US: PMI Manufacturing Index Flash


Thu May 21 08:45:00 CDT 2015

Consensus Consensus Range Actual Previous
Level 54.6 54.2 to 56.0 53.8 54.2

Highlights
Markit's US manufacturing sample had been far stronger than other readings on the sputtering sector but is a little less so with the May report where the index slipped slightly to a 16-month low of 53.8, 8 tenths below the Econoday consensus.

Slowing growth in new orders, including weakness in export orders tied directly to strength in the dollar, held down the May index. Another area of weakness remains the energy sector where business spending is down. Shipment growth slowed to its slowest rate so far this year.

Strength in the report is centered in employment, but this won't last if orders continue to slow. Deliveries continue to be delayed in part by persistent bottlenecks tied to the long since resolved port strike. Costs are up but inflation remains marginal.

The manufacturing sector is having a tough spring following six prior months of slowing. Watch for the Philly Fed report coming up this morning at 10:00 a.m. ET.

Market Consensus Before Announcement
The PMI manufacturing index has been strong in general, in contrast to government data, and has been signaling special strength in hiring, also in contrast to hard data. Markit Economics' manufacturing data are closely watched for indications on other countries but not, at least yet, on the US.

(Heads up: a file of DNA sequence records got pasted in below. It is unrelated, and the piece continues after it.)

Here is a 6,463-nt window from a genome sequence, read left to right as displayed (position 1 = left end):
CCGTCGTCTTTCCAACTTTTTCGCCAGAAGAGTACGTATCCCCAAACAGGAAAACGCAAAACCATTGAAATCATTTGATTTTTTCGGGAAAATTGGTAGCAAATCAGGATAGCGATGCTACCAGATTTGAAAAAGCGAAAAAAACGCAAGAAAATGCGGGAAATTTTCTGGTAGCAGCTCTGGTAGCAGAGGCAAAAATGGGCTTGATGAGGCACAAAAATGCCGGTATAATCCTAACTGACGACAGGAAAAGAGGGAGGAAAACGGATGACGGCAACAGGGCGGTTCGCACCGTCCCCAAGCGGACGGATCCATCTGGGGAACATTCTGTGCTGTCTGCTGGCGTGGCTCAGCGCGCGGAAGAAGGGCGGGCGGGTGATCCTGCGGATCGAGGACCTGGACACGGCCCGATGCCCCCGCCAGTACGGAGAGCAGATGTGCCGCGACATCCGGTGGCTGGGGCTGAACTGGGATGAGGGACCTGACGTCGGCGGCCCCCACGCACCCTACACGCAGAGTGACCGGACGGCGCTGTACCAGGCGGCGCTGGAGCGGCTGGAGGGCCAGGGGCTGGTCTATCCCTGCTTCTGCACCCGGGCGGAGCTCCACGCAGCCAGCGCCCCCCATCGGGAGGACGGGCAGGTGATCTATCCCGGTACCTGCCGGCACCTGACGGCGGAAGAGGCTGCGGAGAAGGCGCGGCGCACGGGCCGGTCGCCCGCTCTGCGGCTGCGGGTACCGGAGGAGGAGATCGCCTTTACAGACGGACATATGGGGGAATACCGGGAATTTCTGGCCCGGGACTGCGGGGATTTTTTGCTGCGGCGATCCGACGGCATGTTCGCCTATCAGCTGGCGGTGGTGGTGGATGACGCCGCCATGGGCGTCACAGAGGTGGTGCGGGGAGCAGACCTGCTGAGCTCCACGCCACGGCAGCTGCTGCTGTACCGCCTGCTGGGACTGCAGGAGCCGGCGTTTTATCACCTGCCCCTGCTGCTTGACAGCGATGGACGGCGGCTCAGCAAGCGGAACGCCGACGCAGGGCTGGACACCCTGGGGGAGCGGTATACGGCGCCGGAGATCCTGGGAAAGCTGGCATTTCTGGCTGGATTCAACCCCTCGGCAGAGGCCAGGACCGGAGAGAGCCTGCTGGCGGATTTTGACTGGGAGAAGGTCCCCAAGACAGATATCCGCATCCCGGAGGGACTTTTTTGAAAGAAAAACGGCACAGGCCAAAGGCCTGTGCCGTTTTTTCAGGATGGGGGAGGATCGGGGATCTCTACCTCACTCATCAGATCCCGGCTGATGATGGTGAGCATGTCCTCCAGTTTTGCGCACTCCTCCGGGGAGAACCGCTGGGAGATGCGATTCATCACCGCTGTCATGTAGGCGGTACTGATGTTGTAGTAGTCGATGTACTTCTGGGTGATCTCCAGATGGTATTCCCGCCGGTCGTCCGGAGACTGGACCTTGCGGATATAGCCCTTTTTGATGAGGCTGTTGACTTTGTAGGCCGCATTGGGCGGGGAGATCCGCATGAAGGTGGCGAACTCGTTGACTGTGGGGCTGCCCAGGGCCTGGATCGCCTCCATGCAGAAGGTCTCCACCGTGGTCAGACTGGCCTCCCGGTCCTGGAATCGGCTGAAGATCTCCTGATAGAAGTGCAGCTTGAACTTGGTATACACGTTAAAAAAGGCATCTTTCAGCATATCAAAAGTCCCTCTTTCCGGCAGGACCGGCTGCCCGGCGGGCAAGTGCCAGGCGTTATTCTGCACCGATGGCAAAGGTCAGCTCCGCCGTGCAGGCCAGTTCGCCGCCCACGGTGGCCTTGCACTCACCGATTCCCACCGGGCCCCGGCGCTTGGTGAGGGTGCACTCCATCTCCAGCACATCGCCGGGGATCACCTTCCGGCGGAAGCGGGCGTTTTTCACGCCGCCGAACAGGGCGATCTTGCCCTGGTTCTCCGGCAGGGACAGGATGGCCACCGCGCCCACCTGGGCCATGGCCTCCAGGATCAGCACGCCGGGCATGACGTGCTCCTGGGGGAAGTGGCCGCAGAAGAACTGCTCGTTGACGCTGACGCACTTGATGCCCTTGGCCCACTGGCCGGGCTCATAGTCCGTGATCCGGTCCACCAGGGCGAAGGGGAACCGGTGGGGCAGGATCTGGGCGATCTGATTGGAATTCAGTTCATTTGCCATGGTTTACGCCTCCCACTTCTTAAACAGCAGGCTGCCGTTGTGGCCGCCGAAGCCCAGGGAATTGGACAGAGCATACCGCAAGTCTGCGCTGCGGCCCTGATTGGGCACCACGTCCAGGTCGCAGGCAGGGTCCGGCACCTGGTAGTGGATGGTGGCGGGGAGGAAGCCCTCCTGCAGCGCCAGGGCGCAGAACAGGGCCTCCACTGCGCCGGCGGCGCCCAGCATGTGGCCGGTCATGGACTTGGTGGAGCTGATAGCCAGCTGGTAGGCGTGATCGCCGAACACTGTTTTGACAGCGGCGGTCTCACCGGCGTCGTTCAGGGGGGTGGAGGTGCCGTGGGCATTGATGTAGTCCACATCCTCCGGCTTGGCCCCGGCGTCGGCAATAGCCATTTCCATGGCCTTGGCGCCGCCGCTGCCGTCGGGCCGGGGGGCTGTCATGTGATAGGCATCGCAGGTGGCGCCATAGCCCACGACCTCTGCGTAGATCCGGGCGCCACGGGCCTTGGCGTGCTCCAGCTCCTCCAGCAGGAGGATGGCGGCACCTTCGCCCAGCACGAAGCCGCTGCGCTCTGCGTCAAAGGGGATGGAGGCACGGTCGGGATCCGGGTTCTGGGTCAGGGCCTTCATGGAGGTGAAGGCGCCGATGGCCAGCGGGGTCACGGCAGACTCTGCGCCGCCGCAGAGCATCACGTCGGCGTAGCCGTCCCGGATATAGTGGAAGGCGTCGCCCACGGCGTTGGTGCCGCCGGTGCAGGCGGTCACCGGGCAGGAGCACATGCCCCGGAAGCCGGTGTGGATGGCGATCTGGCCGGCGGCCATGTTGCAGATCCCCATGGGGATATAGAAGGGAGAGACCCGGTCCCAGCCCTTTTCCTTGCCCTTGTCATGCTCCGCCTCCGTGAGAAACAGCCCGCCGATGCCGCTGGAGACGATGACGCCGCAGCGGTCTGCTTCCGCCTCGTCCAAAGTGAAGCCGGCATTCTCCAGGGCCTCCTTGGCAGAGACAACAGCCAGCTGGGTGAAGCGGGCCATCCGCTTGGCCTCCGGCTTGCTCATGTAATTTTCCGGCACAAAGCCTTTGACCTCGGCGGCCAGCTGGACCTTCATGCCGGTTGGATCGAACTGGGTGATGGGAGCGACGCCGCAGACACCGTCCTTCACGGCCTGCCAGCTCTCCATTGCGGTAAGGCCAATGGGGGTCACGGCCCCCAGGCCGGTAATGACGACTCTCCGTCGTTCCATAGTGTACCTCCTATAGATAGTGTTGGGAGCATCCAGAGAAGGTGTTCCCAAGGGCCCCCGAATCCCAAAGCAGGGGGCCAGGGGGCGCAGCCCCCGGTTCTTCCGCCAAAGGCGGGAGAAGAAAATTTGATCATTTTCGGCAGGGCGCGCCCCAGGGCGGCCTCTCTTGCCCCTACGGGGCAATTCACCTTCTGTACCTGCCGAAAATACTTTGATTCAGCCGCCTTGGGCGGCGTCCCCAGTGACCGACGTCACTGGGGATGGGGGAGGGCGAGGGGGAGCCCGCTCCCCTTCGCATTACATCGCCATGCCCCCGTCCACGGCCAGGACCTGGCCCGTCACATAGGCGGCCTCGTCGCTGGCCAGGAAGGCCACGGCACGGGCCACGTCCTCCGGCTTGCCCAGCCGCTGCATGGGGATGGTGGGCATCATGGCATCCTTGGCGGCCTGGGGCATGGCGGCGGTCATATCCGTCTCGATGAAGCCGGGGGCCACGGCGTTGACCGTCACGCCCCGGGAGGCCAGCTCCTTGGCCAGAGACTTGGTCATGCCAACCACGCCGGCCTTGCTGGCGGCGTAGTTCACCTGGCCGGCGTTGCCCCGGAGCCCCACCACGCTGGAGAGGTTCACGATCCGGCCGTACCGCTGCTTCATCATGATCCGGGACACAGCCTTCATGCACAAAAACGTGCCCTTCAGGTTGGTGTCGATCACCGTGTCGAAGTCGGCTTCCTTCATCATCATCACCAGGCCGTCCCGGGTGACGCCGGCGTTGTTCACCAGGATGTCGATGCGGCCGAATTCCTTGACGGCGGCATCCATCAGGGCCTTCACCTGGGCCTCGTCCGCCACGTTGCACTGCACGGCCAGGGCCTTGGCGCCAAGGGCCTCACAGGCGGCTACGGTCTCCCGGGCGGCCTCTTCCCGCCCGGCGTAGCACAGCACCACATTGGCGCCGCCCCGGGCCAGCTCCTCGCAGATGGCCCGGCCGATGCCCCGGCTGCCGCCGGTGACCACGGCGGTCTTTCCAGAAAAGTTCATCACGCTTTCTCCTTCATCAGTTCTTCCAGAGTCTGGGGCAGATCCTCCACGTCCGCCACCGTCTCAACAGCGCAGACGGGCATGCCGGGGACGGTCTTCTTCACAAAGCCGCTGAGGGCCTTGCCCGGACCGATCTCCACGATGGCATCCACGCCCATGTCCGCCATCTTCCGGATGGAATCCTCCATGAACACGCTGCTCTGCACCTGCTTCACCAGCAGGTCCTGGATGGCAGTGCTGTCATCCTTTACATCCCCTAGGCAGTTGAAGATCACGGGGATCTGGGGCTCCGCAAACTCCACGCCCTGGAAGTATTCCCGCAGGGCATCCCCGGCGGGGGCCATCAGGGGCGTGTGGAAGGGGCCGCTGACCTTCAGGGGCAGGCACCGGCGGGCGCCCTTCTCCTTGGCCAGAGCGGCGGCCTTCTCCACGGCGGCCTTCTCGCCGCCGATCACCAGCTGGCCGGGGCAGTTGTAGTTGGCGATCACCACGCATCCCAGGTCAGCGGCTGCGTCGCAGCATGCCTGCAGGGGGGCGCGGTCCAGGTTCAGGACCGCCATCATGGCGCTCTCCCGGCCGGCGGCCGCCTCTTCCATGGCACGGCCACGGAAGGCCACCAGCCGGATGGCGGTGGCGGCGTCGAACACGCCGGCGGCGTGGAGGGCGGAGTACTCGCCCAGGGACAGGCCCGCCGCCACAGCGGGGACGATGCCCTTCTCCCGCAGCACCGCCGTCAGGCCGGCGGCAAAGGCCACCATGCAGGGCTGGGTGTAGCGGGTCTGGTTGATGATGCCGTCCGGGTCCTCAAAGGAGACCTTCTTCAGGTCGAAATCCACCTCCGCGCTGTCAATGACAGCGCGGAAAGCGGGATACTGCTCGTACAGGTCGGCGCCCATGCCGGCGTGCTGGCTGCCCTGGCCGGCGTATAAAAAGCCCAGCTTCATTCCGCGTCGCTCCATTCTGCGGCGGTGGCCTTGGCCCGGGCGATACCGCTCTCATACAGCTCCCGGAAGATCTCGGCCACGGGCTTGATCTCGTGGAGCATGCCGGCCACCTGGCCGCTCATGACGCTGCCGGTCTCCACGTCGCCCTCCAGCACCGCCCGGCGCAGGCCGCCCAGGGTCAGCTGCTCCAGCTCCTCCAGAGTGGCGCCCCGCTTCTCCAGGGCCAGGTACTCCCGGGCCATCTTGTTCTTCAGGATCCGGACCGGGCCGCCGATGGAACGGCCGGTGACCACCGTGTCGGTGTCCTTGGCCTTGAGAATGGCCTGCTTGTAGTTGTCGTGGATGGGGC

Definition
Purchasing Managers' Manufacturing Index (PMIs) is based on monthly questionnaire surveys of selected companies which provide an advance indication of what is really happening in the private sector economy by tracking changes in variables such as output, new orders, stock levels, employment and prices across the manufacturing sectors. The flash index, usually released about a week before the final, gives a preliminary reading of conditions for the current month.

Description
Purchasing Managers' Manufacturing Index (PMIs) is based on monthly questionnaire surveys of selected companies which provide an advance indication of what is really happening in the private sector economy. The flash index, usually released about a week before the final, gives a preliminary reading of conditions for the current month.

Investors need to keep their fingers on the pulse of the economy because it dictates how various types of investments will perform. By tracking economic data such as the ISM manufacturing index in the U.S. and the Markit PMIs in the U.S. and elsewhere, investors will know what the economic backdrop is for the various markets. The stock market likes to see healthy economic growth because that translates to higher corporate profits. The bond market prefers less rapid growth and is extremely sensitive to whether the economy is growing too quickly and causing potential inflationary pressures.

The Markit PMI manufacturing data give a detailed look at the manufacturing sector, how busy it is and where things are headed. Since the manufacturing sector is a major source of cyclical variability in the economy, this report has a big influence on the markets. And its sub-indexes provide a picture of orders, output, employment and prices.